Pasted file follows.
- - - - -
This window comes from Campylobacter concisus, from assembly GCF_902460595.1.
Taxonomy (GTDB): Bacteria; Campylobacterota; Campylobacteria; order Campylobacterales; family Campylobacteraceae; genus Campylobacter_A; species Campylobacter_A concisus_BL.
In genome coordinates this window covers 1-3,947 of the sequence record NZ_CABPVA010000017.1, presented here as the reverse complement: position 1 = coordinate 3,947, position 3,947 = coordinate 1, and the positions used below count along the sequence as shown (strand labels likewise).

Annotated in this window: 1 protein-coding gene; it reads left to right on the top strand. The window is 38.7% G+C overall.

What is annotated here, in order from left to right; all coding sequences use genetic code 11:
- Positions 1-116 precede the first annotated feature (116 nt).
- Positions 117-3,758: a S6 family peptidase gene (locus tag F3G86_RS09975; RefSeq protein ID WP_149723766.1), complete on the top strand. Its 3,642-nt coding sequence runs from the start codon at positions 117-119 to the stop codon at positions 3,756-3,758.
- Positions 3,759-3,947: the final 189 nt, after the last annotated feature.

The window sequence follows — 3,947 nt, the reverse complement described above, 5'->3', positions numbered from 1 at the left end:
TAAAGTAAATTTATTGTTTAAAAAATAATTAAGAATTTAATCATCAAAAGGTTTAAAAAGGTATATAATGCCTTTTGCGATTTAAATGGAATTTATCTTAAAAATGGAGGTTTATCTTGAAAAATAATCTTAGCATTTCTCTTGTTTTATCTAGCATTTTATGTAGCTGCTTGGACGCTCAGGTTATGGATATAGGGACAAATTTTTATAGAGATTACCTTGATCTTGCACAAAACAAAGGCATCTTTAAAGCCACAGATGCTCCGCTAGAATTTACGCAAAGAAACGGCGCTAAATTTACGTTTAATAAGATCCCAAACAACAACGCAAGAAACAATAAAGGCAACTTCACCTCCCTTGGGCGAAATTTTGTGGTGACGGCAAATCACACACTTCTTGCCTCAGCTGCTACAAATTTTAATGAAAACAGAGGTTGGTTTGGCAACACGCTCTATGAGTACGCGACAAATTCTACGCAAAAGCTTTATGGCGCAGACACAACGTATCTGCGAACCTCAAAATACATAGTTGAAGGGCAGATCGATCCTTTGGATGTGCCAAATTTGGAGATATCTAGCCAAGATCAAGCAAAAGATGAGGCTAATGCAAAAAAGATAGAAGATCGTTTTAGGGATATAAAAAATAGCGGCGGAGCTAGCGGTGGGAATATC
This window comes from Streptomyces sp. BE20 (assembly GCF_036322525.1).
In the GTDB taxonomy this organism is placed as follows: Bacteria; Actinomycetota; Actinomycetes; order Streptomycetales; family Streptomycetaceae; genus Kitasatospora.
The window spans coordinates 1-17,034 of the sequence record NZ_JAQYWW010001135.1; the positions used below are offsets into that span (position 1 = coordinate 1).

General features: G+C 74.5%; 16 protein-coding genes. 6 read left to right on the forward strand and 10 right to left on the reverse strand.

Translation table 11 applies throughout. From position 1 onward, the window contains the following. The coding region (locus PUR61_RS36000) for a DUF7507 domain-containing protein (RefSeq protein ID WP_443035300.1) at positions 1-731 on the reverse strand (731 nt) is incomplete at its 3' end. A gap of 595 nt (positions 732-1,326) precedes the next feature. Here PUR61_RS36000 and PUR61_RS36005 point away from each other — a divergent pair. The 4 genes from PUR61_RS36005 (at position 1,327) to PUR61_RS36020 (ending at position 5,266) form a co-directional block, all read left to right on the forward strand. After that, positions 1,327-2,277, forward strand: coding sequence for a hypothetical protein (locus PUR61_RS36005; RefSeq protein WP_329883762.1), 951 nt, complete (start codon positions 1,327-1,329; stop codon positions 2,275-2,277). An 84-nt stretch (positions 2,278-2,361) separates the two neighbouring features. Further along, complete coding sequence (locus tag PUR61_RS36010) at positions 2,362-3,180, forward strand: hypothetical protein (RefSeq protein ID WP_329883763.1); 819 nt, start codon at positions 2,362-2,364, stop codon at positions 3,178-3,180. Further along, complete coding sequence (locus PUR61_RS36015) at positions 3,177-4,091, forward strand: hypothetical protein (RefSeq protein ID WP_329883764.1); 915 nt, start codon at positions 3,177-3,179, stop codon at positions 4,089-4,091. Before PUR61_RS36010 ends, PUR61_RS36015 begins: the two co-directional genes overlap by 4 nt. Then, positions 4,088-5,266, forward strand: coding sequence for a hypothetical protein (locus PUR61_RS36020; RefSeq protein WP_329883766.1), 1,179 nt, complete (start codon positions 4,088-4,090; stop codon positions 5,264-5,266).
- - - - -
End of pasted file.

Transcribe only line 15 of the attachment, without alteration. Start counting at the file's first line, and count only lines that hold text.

Translation table 11 applies throughout. From position 1 onward, the window contains the following. The coding region (locus PUR61_RS36000) for a DUF7507 domain-containing protein (RefSeq protein ID WP_443035300.1) at positions 1-731 on the reverse strand (731 nt) is incomplete at its 3' end. A gap of 595 nt (positions 732-1,326) precedes the next feature. Here PUR61_RS36000 and PUR61_RS36005 point away from each other — a divergent pair. The 4 genes from PUR61_RS36005 (at position 1,327) to PUR61_RS36020 (ending at position 5,266) form a co-directional block, all read left to right on the forward strand. After that, positions 1,327-2,277, forward strand: coding sequence for a hypothetical protein (locus PUR61_RS36005; RefSeq protein WP_329883762.1), 951 nt, complete (start codon positions 1,327-1,329; stop codon positions 2,275-2,277). An 84-nt stretch (positions 2,278-2,361) separates the two neighbouring features. Further along, complete coding sequence (locus tag PUR61_RS36010) at positions 2,362-3,180, forward strand: hypothetical protein (RefSeq protein ID WP_329883763.1); 819 nt, start codon at positions 2,362-2,364, stop codon at positions 3,178-3,180. Further along, complete coding sequence (locus PUR61_RS36015) at positions 3,177-4,091, forward strand: hypothetical protein (RefSeq protein ID WP_329883764.1); 915 nt, start codon at positions 3,177-3,179, stop codon at positions 4,089-4,091. Before PUR61_RS36010 ends, PUR61_RS36015 begins: the two co-directional genes overlap by 4 nt. Then, positions 4,088-5,266, forward strand: coding sequence for a hypothetical protein (locus PUR61_RS36020; RefSeq protein WP_329883766.1), 1,179 nt, complete (start codon positions 4,088-4,090; stop codon positions 5,264-5,266).